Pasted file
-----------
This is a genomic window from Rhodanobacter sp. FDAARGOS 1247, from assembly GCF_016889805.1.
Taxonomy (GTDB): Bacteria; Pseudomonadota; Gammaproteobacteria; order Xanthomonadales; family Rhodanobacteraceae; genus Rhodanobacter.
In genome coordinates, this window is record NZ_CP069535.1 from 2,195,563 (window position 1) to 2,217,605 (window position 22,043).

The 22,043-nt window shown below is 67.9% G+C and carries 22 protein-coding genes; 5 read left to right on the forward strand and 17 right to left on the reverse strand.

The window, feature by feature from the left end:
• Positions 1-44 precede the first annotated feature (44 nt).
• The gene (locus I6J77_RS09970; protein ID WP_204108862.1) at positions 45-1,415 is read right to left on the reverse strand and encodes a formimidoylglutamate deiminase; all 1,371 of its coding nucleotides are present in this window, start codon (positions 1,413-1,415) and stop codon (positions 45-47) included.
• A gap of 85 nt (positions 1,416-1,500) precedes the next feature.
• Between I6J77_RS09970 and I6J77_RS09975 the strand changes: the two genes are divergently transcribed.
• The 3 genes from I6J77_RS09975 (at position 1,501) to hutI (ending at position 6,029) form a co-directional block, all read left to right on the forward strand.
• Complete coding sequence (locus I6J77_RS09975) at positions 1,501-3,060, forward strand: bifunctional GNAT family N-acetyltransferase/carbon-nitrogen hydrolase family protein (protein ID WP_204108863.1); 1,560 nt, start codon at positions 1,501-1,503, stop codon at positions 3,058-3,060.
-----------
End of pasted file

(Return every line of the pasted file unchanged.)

This is a genomic window from Rhodanobacter sp. FDAARGOS 1247, from assembly GCF_016889805.1.
Taxonomy (GTDB): Bacteria; Pseudomonadota; Gammaproteobacteria; order Xanthomonadales; family Rhodanobacteraceae; genus Rhodanobacter.
In genome coordinates, this window is record NZ_CP069535.1 from 2,195,563 (window position 1) to 2,217,605 (window position 22,043).

The 22,043-nt window shown below is 67.9% G+C and carries 22 protein-coding genes; 5 read left to right on the forward strand and 17 right to left on the reverse strand.

The window, feature by feature from the left end:
• Positions 1-44 precede the first annotated feature (44 nt).
• The gene (locus I6J77_RS09970; protein ID WP_204108862.1) at positions 45-1,415 is read right to left on the reverse strand and encodes a formimidoylglutamate deiminase; all 1,371 of its coding nucleotides are present in this window, start codon (positions 1,413-1,415) and stop codon (positions 45-47) included.
• A gap of 85 nt (positions 1,416-1,500) precedes the next feature.
• Between I6J77_RS09970 and I6J77_RS09975 the strand changes: the two genes are divergently transcribed.
• The 3 genes from I6J77_RS09975 (at position 1,501) to hutI (ending at position 6,029) form a co-directional block, all read left to right on the forward strand.
• Complete coding sequence (locus I6J77_RS09975) at positions 1,501-3,060, forward strand: bifunctional GNAT family N-acetyltransferase/carbon-nitrogen hydrolase family protein (protein ID WP_204108863.1); 1,560 nt, start codon at positions 1,501-1,503, stop codon at positions 3,058-3,060.